Should you begin with a healthy knowledge of your subject before you even
begin to research?

Steve: Not necessarily. Passion and curiosity and well-honed research skills are necessary, whether prior knowledge about the subject is vast or negligible.

Jack: I usually begin biographical projects by writing magazine articles about my subjects.  That way I learn more about them, find out whether readers are interested, and discover the level of obsession I've developed.  Obsession trumps all.

And how much research is enough? Esp. Because writers can lose themselves in the research and forget about writing.

Steve: Enough is never enough. But, sometimes, commercial practicalities require an end to the research.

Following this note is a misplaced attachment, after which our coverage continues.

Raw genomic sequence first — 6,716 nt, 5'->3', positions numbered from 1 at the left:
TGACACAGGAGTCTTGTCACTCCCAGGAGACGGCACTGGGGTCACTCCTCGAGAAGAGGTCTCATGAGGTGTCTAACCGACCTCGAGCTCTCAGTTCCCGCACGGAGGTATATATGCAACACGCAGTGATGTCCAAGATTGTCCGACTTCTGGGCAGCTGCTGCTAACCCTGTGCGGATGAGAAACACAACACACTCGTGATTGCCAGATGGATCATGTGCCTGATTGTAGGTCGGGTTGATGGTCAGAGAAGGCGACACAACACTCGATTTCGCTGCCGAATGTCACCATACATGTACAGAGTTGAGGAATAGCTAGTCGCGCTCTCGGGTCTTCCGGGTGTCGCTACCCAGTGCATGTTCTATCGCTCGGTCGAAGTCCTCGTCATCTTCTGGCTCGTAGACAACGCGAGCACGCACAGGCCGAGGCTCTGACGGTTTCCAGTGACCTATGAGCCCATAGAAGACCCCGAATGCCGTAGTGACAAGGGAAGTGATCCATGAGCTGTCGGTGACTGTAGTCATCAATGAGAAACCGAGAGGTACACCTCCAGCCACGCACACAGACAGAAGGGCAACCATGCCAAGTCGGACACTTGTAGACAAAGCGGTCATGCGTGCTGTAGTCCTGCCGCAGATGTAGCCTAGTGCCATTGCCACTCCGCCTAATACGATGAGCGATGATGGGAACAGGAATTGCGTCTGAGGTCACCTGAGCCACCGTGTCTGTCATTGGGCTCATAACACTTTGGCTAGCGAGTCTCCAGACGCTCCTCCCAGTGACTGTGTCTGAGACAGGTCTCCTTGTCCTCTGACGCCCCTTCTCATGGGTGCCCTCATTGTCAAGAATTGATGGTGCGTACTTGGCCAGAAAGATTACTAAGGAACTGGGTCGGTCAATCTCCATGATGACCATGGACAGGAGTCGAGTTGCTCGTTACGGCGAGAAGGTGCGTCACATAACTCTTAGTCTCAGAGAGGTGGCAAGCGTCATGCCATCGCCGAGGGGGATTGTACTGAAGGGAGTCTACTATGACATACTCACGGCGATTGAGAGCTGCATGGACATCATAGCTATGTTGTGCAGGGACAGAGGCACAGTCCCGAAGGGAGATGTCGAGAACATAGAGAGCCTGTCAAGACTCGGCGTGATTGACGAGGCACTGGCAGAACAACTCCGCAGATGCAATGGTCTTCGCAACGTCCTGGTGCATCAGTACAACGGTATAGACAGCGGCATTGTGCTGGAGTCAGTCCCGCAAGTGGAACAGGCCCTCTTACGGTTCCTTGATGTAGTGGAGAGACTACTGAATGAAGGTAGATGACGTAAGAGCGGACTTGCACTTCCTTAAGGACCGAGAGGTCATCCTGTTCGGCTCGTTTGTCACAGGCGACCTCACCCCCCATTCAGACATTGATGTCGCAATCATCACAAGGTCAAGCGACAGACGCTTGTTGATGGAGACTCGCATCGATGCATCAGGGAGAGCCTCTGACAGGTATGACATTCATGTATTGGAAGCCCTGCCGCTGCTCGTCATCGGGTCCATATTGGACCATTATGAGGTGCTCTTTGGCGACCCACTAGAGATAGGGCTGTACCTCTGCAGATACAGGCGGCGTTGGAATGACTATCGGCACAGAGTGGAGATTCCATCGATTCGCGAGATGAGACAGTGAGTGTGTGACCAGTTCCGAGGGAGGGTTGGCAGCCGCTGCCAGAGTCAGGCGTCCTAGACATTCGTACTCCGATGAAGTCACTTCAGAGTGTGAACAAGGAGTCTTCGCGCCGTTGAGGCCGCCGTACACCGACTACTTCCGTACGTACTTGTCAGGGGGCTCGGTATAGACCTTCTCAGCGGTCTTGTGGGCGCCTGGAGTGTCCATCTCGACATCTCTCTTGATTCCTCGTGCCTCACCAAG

Jack: You can never do all the research that's possible, so it's helpful to set a research deadline and stick to it.

Do you sell a biography as you would a nonfiction book: with a book proposal? Or do you finish the book first (as you might with memoir)?

Steve: No biographer who depends upon book income to feed loved ones can afford to finish the book first.

Jack: I would never attempt to write a biography without first having first drafted a book proposal.  There's the important consideration of time -- why invest massive energy in a project that might not sell?  More important, though, is that writing the proposal and discussing it with an agent or editor helps produce a better book.

Can you talk about the market in terms of advances (typical)?